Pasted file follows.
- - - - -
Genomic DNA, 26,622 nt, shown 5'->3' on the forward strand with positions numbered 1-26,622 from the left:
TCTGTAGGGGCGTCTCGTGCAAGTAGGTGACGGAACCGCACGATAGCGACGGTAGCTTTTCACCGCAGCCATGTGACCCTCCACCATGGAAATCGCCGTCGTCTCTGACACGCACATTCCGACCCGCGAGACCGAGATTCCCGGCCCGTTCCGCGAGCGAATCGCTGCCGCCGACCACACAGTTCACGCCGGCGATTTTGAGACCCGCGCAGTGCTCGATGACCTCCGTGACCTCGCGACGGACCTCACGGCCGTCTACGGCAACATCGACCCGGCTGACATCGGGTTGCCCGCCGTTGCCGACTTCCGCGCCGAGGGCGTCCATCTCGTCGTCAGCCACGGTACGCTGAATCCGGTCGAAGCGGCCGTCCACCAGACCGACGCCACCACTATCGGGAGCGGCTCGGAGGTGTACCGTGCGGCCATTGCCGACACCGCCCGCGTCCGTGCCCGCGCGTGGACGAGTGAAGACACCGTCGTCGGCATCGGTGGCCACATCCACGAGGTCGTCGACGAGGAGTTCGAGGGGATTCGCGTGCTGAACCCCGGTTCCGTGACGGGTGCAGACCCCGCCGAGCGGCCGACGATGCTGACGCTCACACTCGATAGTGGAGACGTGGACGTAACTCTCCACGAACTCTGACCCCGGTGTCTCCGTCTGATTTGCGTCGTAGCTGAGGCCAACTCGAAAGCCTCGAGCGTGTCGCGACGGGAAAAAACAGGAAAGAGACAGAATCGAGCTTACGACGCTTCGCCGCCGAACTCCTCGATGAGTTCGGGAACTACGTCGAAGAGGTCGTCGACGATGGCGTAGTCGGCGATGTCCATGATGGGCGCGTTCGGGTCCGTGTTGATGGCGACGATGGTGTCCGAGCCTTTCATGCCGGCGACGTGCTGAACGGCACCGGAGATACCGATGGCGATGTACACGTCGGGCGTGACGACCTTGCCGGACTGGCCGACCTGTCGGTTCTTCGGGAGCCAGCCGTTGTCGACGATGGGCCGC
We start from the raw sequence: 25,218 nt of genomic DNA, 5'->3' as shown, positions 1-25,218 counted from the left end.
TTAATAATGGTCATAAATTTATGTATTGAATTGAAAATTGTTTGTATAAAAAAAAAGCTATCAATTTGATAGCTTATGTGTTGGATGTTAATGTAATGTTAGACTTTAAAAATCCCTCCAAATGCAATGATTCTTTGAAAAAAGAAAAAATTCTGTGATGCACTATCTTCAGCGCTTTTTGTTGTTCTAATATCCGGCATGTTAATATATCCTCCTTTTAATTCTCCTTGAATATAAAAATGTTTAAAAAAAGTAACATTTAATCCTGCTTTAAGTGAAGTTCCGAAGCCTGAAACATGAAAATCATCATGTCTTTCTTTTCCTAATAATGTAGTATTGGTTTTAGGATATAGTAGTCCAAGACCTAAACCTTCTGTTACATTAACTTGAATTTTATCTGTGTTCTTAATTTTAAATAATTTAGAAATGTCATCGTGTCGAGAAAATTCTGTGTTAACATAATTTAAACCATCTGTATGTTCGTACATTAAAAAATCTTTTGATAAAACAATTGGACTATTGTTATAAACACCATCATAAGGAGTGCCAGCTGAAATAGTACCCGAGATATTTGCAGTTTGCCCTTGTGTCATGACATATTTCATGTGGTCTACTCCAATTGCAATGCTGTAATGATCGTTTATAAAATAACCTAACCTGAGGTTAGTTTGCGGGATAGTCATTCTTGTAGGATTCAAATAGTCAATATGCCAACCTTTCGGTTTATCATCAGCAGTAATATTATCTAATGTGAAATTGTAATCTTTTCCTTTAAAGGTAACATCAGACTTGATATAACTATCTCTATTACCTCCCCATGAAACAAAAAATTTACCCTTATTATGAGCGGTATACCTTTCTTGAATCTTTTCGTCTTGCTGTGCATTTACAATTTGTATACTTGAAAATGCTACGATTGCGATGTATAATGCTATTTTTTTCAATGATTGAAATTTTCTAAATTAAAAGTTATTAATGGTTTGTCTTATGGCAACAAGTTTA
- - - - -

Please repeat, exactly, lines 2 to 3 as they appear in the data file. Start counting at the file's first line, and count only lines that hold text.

TCTGTAGGGGCGTCTCGTGCAAGTAGGTGACGGAACCGCACGATAGCGACGGTAGCTTTTCACCGCAGCCATGTGACCCTCCACCATGGAAATCGCCGTCGTCTCTGACACGCACATTCCGACCCGCGAGACCGAGATTCCCGGCCCGTTCCGCGAGCGAATCGCTGCCGCCGACCACACAGTTCACGCCGGCGATTTTGAGACCCGCGCAGTGCTCGATGACCTCCGTGACCTCGCGACGGACCTCACGGCCGTCTACGGCAACATCGACCCGGCTGACATCGGGTTGCCCGCCGTTGCCGACTTCCGCGCCGAGGGCGTCCATCTCGTCGTCAGCCACGGTACGCTGAATCCGGTCGAAGCGGCCGTCCACCAGACCGACGCCACCACTATCGGGAGCGGCTCGGAGGTGTACCGTGCGGCCATTGCCGACACCGCCCGCGTCCGTGCCCGCGCGTGGACGAGTGAAGACACCGTCGTCGGCATCGGTGGCCACATCCACGAGGTCGTCGACGAGGAGTTCGAGGGGATTCGCGTGCTGAACCCCGGTTCCGTGACGGGTGCAGACCCCGCCGAGCGGCCGACGATGCTGACGCTCACACTCGATAGTGGAGACGTGGACGTAACTCTCCACGAACTCTGACCCCGGTGTCTCCGTCTGATTTGCGTCGTAGCTGAGGCCAACTCGAAAGCCTCGAGCGTGTCGCGACGGGAAAAAACAGGAAAGAGACAGAATCGAGCTTACGACGCTTCGCCGCCGAACTCCTCGATGAGTTCGGGAACTACGTCGAAGAGGTCGTCGACGATGGCGTAGTCGGCGATGTCCATGATGGGCGCGTTCGGGTCCGTGTTGATGGCGACGATGGTGTCCGAGCCTTTCATGCCGGCGACGTGCTGAACGGCACCGGAGATACCGATGGCGATGTACACGTCGGGCGTGACGACCTTGCCGGACTGGCCGACCTGTCGGTTCTTCGGGAGCCAGCCGTTGTCGACGATGGGCCGC
We start from the raw sequence: 25,218 nt of genomic DNA, 5'->3' as shown, positions 1-25,218 counted from the left end.